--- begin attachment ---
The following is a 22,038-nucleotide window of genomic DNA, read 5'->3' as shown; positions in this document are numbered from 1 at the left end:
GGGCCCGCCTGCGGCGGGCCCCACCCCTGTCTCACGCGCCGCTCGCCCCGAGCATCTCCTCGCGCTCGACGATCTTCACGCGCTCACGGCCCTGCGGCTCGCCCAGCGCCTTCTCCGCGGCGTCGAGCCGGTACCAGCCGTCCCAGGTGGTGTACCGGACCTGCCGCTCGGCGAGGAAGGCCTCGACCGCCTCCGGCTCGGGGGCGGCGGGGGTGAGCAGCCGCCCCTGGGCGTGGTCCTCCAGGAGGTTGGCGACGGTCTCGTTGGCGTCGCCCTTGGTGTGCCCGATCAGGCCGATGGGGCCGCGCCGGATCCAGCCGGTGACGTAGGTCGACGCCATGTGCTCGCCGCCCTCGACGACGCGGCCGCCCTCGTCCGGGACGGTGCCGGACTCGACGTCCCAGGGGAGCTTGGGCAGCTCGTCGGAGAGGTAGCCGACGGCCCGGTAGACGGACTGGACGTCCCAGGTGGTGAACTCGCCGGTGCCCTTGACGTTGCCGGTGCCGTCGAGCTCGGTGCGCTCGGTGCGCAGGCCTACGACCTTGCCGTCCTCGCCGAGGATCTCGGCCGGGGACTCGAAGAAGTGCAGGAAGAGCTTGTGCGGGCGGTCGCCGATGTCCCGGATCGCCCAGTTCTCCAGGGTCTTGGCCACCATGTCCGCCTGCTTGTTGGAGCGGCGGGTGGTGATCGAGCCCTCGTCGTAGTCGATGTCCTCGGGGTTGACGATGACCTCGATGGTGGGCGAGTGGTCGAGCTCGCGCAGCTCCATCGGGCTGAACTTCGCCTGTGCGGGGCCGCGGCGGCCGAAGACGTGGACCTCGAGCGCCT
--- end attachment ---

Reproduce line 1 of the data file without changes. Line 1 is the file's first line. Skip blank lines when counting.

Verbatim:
The following is a 22,038-nucleotide window of genomic DNA, read 5'->3' as shown; positions in this document are numbered from 1 at the left end: